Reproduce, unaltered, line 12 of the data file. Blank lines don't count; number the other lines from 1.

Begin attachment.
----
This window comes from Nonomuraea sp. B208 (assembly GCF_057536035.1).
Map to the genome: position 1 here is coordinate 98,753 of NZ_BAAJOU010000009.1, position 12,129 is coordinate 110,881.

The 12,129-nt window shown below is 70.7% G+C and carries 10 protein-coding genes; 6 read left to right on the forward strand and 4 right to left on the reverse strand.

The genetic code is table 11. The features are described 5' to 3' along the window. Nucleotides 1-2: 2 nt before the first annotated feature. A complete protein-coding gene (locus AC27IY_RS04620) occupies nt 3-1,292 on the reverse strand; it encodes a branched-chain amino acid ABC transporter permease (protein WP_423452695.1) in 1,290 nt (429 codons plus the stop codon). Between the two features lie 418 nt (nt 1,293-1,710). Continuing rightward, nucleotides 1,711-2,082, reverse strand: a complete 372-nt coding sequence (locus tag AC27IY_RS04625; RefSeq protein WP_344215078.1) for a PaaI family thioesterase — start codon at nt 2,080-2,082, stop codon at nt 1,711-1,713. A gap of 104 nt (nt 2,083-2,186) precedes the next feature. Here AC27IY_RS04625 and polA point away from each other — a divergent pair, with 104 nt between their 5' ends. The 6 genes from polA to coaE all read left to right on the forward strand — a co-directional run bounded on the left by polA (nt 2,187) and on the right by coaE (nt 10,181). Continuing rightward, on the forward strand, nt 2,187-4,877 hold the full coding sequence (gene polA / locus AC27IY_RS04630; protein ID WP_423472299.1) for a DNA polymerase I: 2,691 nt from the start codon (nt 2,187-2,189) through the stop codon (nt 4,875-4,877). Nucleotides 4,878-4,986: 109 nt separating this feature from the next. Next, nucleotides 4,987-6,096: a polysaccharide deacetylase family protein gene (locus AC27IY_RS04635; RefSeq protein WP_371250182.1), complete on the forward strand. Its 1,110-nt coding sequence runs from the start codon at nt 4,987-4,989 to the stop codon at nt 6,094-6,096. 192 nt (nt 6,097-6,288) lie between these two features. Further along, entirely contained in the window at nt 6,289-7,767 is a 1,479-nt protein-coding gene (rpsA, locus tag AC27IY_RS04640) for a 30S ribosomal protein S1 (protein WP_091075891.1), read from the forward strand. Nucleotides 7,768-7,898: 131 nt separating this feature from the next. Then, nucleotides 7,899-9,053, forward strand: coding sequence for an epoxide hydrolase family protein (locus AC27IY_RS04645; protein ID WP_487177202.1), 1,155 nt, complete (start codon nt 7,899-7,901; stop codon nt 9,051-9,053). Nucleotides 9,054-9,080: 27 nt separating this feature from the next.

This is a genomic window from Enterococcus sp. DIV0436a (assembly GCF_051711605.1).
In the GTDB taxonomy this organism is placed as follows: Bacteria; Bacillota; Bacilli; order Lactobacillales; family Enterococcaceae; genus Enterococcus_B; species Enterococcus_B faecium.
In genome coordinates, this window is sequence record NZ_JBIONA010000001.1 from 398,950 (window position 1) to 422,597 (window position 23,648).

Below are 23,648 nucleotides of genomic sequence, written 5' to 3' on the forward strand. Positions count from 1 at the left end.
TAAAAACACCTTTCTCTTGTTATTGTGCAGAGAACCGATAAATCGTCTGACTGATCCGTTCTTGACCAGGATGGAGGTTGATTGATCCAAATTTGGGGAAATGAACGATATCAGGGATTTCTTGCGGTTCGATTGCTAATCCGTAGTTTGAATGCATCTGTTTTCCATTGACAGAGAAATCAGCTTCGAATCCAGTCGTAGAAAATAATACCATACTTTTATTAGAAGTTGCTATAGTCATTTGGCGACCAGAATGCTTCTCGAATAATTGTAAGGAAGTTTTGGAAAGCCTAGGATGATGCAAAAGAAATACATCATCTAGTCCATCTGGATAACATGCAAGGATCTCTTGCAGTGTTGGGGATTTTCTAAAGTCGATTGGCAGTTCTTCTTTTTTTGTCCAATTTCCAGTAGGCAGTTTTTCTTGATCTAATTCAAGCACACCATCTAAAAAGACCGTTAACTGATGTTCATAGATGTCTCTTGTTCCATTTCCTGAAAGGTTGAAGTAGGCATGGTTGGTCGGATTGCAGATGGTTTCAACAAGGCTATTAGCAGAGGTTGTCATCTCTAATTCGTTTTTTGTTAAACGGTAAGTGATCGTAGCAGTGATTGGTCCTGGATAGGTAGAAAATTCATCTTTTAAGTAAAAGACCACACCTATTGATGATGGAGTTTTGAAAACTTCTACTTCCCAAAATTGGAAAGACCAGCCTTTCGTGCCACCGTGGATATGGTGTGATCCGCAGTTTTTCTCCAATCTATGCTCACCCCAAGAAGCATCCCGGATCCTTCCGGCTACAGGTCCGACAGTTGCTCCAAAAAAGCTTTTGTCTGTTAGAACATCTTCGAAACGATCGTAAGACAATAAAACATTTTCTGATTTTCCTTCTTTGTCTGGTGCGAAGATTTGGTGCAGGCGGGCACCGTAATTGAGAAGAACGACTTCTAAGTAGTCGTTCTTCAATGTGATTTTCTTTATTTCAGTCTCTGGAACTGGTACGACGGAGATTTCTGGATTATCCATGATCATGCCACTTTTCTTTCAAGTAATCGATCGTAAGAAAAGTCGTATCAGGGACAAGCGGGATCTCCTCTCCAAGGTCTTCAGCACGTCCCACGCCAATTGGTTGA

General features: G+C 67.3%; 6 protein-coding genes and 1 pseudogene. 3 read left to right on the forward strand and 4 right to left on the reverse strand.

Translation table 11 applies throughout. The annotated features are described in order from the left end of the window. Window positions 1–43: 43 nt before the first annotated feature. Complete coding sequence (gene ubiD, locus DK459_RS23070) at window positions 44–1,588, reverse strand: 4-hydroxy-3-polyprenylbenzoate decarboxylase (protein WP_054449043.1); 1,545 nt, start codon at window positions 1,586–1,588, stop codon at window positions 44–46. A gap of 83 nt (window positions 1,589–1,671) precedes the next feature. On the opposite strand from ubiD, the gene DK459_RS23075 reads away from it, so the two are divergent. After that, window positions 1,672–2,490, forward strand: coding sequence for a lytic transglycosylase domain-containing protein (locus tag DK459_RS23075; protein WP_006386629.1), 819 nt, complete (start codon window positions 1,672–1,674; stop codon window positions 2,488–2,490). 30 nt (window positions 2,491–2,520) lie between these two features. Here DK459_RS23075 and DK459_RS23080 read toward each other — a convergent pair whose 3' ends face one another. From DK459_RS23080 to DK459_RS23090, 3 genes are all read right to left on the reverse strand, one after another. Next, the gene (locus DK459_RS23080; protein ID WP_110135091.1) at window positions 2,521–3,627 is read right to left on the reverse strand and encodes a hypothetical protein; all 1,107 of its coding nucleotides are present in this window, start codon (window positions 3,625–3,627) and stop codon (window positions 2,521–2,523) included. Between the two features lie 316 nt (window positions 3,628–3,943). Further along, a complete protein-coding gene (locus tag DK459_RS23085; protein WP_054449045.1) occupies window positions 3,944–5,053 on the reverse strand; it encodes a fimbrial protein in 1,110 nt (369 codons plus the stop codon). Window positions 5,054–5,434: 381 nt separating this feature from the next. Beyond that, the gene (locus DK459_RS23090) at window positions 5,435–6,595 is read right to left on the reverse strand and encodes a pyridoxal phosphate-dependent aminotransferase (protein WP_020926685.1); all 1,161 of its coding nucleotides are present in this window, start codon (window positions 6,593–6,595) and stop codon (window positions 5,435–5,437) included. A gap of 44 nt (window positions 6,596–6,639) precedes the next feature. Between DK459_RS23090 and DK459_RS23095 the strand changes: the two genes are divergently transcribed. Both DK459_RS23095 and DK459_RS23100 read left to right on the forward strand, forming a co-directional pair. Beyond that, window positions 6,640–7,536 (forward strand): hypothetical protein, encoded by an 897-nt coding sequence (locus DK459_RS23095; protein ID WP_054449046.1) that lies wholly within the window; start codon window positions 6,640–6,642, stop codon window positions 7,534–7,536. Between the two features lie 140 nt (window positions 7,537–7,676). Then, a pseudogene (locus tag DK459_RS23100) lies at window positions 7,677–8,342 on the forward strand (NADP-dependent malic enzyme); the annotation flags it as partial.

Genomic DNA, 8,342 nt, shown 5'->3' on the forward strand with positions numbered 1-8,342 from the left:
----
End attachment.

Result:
Genomic DNA, 8,342 nt, shown 5'->3' on the forward strand with positions numbered 1-8,342 from the left: